Friday, August 5, 2016


Much of strength and health focuses on muscles and strength. In the midst of that, perhaps a nod towards skeletal development would be worthwhile. After all, a set of 17" all terrain tires might look good on a full size truck, but not so good on a Honda Civic. While much of the frame broadens and thickens just from being under the iron, some exercises serve this purpose more than others.

One can also give a nod towards symmetry without automatically being tagged a bodybuilder. If a young man has a shallow rib cage, but wide shoulders and long arms, there is nothing wrong with forgoing wide grip pulling movements for a season. If a guy has huge hips, and no upper body, once again, it isn't a crime to stay with some real low rep squats, gentle and progressive, while focusing on the upper body till things even out. When he stands straight and true for his bride to be, he'll thank you!

To spread the shoulder girdle, I would put wide grip chins, front and back, at the top of the list. These should be done in a slow and controlled manner with a FULL range of motion. Don't bother blowing your rotator cuffs with the common kipping craze. You'll only get away with it for so long. Keep the chest out, back arched unless you want to diminish the effectiveness by half. Over the years, it has never ceased to amaze me how many guys have such little back development that do the right exercises, but with bad form. Couple the wide chins with some deadlifts or rows and it is a real winner. Looking back to the narrow scapula I had as a 143 lb. guy compared to my shoulder width two years later, after consistent wide chinning and rows, I am sold on this. And remember, while muscle comes and goes over the years, the frame you build stays pretty much the same.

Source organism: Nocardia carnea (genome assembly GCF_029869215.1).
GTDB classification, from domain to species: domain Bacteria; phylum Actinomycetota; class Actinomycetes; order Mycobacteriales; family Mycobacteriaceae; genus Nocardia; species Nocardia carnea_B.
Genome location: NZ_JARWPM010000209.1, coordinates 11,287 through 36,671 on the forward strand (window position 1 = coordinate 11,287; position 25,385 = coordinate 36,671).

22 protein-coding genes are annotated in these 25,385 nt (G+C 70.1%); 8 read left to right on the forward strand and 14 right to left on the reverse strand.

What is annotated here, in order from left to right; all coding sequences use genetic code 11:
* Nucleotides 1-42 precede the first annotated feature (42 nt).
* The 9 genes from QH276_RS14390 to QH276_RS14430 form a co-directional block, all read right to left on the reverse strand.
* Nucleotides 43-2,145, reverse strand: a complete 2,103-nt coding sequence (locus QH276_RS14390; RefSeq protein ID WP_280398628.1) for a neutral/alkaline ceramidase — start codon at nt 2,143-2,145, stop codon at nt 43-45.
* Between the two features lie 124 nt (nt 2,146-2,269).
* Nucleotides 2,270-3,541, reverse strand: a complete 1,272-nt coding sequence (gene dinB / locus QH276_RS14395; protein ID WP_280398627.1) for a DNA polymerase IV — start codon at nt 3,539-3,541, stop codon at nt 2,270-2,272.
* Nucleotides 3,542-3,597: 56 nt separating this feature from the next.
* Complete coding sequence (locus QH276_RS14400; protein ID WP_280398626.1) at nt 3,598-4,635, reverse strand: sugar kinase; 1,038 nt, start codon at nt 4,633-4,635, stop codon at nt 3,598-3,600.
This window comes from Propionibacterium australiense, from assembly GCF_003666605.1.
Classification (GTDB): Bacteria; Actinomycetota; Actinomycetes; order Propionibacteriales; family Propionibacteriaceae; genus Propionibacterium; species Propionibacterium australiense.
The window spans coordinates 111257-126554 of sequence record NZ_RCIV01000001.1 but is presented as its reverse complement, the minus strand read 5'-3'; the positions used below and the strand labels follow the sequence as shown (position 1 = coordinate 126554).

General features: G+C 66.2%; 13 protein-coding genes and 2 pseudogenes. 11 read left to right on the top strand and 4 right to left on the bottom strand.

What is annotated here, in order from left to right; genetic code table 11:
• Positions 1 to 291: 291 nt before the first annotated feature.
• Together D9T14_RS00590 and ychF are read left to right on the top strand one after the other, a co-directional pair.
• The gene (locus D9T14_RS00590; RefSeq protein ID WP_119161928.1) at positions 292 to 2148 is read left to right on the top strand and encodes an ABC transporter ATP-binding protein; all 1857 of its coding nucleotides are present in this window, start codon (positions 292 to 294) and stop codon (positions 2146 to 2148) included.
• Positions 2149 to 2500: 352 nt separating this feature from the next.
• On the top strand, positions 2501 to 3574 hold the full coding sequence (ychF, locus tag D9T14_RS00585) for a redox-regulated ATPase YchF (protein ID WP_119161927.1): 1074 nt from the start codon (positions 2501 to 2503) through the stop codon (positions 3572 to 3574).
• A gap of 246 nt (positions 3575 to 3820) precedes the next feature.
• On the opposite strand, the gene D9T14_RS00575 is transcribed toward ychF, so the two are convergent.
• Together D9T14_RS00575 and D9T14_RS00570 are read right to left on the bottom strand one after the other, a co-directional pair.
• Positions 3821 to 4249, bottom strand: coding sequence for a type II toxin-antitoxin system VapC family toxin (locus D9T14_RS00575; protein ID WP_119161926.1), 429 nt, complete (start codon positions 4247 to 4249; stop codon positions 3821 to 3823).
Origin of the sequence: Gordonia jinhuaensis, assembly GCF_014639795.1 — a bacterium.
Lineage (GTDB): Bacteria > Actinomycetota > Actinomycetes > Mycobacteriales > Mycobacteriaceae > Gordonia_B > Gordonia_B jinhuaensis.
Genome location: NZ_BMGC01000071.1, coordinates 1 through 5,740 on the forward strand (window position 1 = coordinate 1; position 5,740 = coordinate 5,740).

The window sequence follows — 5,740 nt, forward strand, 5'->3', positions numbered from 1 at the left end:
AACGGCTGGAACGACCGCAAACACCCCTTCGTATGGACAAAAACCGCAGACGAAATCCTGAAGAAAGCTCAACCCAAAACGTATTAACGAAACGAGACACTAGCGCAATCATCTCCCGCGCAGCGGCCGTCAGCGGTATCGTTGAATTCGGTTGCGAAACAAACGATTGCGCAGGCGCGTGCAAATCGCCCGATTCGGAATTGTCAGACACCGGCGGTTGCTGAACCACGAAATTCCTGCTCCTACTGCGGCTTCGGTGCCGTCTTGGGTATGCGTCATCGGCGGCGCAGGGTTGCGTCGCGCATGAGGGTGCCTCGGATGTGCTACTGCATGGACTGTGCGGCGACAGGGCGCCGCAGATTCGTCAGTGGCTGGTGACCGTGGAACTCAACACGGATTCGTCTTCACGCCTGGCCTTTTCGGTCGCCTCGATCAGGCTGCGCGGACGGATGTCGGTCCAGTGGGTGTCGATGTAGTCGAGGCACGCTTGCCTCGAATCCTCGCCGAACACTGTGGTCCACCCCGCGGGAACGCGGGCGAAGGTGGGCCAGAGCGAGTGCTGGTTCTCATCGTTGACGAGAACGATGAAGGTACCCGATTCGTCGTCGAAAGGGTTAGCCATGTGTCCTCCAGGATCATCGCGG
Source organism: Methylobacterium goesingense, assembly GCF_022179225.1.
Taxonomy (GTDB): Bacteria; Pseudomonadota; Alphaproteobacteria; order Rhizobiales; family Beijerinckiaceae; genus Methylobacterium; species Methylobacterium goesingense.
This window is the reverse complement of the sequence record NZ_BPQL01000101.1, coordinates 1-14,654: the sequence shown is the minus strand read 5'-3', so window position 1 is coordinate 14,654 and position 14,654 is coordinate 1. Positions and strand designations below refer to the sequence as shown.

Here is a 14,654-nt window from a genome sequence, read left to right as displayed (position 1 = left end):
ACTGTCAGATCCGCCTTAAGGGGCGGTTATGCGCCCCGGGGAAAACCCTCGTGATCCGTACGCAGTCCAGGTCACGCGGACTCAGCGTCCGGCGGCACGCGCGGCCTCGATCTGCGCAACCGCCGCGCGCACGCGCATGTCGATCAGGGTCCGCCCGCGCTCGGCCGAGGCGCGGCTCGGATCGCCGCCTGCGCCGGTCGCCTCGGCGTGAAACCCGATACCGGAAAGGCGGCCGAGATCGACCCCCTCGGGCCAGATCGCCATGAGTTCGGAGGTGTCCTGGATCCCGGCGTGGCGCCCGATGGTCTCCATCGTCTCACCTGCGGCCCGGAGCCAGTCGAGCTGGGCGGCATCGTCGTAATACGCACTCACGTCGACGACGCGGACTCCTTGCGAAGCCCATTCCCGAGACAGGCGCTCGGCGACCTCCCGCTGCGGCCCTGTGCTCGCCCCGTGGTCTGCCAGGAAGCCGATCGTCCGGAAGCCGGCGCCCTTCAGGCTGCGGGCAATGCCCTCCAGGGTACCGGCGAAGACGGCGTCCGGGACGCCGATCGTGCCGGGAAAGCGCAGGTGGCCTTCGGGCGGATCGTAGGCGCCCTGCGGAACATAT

For spreading the rib box, nothing beats the dumbbell pullover. Some guys do pretty well with a barbell as well. This is one of my great regrets in exercise selection, and probably helps explain my two dimensional appearance. Because I didn't "feel it" in the muscle, I thought it wasn't worth much. Many young guys make this same mistake. Don't be one of them. Keep a slight bend to the arms, take a deep breath, and sink into a good stretch while keeping the hips low. Patience and persistence will yield a couple inches on the chest in a few years when you're younger. It can be done when older, but it takes longer. This also arguably makes more room for the organs and potentially bigger motor under the hood, i.e. heart and lungs.

Squats are the well deserved and predictable choice for the lower body structure. The amount of growth hormone released into the system by squats is perhaps greater than any other exercise. Add to this the large amounts of weight your skeleton has to support, and it really contributes to a strong, solid frame. The carryover strength and athleticism for everything from a vertical jump, to driving opponents backwards in football or wrestling are noteworthy as well.

When training, surround these three worthy exercises with some heavy presses, curls, rows (upright or bent), dumbbell work, and some core work. I also recommend some neck work, especially bridging, but that is up to you.

For enduring muscle (not endurance muscle), the kind that won't disappear during a two week vacation or month lay off due to injury, build up to heavy weights and some lower reps. Pyramids up to a heavy single or double and 5x5 were my favorites. This winter, for the first time in twenty years, literally, I got a gym membership. For a change (and to try to help a couple nagging joints), my teen kids and I pummelled ourselves on a high volume, higher rep lifting routine. We're talking 20 sets of 12 to 40 reps, something I hadn't done in over twenty years either, but, hey, it was dark early and we were bored. After four months all of us hated working out and even I was surprised at how quickly the veiny, puffy muscle shrunk. Those three pounds I had put on through such toil were GONE when I took a couple weeks off.

On the flip side, when my brother and I first started training consistently, 30 years ago, we didn't own a bench so we built our three times a week full body routine around heavy military presses, frequently pyramiding up to a max lift. Though I can't claim much, my shoulders have never left me, even over extended layoffs. No one else in my family, besides my brother, has noticeable shoulders, so it isn't genetic. He can also still walk into Dick's Sporting Goods and side press a 90 pound dumbbell. It would be hard to overstate the role heavy, safe, lifting can play in the formative years for how one may look and be strong for the rest of their life.
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